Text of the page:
Methods: This study blends narrative and phenomenology approaches to capture everyday experiences and better understand the phenomenon of healthcare accessibility. The present findings are a mixed methods study examining Black women living with HIV/AIDS in urban Los Angeles County. Nonprobability (purposive) sampling was used to recruit seropositive African-American women (N = 20) from community-based agencies and HIV clinics. Four focus groups ranging from 4-8 women were held from June through October 2019. All focus group participants identified as African-American, cisgender women, and were between the ages of 28 to 75 years (M = 51.42, SD = 15.98). Participants were asked about their experiences with healthcare providers including (a) their relationship with healthcare providers; (b) accessibility of community-based medical and mental health services; and (c) experiences while attending HIV-treatment appointments. Interviews were transcribed and uploaded to Dedoose analytic software and coded using analytic induction techniques.
Results: The following themes emerged: (1) multilevel stigma and discrimination; (2) medical mistrust of providers across multiple settings; (3) mixed responses to stigma, discrimination, and medical mistrust; and (4) preferences for patient-provider relationship. Participants described how medical providers, nurses, and other healthcare staff perpetuated negative treatment, including multiple forms of discrimination and stigmatization based on their intersectional identities involving their race, class, gender, and HIV/AIDS diagnosis. The stigma, discrimination, and resulting mistrust that they experienced often resulted in hurt feelings and decisions to disengage from treatment or remain while feeling unwelcome. Participants described their desire to feel seen, supported, and validated by healthcare providers.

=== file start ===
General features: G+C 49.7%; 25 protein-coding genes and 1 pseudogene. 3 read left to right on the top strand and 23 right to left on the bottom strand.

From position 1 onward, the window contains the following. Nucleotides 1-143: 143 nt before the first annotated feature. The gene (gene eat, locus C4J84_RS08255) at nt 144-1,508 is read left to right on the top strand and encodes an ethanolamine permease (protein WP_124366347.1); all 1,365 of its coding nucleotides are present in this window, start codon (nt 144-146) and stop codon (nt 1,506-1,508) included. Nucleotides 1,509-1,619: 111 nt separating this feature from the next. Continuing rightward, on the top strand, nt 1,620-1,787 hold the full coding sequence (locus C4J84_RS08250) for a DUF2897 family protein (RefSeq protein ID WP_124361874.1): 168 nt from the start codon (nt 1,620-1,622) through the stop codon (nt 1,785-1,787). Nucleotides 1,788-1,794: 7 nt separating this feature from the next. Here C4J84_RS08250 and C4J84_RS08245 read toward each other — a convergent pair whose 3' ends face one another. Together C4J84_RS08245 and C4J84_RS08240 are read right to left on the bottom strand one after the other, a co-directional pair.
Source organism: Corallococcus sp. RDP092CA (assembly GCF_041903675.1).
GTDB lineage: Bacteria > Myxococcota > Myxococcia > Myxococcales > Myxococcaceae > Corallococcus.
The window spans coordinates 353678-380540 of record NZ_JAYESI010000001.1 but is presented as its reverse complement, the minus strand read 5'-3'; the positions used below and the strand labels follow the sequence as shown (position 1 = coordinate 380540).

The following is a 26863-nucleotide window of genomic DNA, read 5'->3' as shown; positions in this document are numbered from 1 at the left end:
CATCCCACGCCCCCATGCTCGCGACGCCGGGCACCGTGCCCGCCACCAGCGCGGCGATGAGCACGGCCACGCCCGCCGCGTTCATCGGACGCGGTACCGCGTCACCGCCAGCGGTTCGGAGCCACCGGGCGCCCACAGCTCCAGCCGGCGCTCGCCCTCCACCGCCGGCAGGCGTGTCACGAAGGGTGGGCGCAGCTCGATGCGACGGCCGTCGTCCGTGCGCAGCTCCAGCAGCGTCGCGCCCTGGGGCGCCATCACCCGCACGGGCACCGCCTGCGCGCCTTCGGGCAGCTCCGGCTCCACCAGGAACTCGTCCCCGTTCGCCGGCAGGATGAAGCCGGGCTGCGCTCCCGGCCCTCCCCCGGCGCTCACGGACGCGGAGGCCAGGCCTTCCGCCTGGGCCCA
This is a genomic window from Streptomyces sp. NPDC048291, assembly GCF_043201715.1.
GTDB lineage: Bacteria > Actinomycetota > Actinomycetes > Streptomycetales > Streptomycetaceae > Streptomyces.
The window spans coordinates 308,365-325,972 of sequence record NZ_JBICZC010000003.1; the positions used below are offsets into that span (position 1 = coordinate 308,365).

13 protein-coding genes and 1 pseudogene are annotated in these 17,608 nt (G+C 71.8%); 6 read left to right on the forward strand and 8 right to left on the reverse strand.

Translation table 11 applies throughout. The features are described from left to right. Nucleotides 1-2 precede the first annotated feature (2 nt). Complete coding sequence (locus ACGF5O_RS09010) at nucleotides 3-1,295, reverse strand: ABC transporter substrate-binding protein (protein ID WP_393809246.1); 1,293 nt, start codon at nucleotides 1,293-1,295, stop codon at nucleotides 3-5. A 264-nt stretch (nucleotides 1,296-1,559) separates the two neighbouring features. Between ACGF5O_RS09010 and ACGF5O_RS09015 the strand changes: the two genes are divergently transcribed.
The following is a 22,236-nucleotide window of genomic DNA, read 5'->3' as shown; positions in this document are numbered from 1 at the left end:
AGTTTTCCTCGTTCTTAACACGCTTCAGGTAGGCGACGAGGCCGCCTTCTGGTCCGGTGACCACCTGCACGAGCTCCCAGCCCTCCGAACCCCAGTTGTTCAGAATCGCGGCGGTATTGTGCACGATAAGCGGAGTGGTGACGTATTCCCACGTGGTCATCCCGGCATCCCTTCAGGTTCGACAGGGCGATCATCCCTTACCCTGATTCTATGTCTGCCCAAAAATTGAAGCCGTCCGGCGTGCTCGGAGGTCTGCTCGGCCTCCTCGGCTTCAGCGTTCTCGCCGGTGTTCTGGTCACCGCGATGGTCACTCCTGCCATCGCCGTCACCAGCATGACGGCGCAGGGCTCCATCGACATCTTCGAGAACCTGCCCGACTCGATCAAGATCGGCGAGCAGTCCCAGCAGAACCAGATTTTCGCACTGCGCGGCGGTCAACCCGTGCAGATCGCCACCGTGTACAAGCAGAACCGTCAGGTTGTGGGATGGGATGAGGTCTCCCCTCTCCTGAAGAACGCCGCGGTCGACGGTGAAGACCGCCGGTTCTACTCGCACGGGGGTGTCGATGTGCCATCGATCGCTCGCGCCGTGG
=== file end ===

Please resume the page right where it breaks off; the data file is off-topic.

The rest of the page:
Conclusions and Implications: African-American women living with HIV/AIDS face a myriad of challenges when navigating the healthcare system. These women are impacted by their interactions with both providers and ancillary medical staff. Ongoing negative interactions develop into perceptions that women are intentionally receiving subpar care based on their intersectional identities. Further, the medical mistrust is not solely directed at primary physicians, but also extends toward ancillary staff when women feel discriminated against or minimized. This mistrust can interrupt HIV/AIDS treatment adherence as women change providers or stop taking prescribed medications. When serving Black women living with HIV/AIDS, providers and staff across multiple disciplines should consider how their encounters may contribute to the medical mistrust of the healthcare system for these women.